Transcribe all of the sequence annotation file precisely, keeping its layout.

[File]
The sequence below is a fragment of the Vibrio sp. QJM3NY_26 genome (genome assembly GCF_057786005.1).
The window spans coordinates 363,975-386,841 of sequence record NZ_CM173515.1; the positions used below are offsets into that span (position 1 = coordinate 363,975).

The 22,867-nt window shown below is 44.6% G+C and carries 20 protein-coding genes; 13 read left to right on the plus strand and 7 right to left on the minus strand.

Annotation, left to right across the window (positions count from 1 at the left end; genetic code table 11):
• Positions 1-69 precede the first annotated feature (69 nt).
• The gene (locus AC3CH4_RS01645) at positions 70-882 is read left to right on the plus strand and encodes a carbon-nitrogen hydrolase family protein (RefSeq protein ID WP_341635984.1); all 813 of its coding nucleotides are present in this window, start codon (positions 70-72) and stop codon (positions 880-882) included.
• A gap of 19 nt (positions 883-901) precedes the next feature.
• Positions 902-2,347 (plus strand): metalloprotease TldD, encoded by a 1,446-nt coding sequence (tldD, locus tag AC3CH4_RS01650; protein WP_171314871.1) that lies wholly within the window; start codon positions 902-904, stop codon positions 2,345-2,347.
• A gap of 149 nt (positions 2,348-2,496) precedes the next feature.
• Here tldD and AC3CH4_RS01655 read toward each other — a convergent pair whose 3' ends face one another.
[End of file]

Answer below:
The sequence below is a fragment of the Vibrio sp. QJM3NY_26 genome (genome assembly GCF_057786005.1).
The window spans coordinates 363,975-386,841 of sequence record NZ_CM173515.1; the positions used below are offsets into that span (position 1 = coordinate 363,975).

The 22,867-nt window shown below is 44.6% G+C and carries 20 protein-coding genes; 13 read left to right on the plus strand and 7 right to left on the minus strand.

Annotation, left to right across the window (positions count from 1 at the left end; genetic code table 11):
• Positions 1-69 precede the first annotated feature (69 nt).
• The gene (locus AC3CH4_RS01645) at positions 70-882 is read left to right on the plus strand and encodes a carbon-nitrogen hydrolase family protein (RefSeq protein ID WP_341635984.1); all 813 of its coding nucleotides are present in this window, start codon (positions 70-72) and stop codon (positions 880-882) included.
• A gap of 19 nt (positions 883-901) precedes the next feature.
• Positions 902-2,347 (plus strand): metalloprotease TldD, encoded by a 1,446-nt coding sequence (tldD, locus tag AC3CH4_RS01650; protein WP_171314871.1) that lies wholly within the window; start codon positions 902-904, stop codon positions 2,345-2,347.
• A gap of 149 nt (positions 2,348-2,496) precedes the next feature.
• Here tldD and AC3CH4_RS01655 read toward each other — a convergent pair whose 3' ends face one another.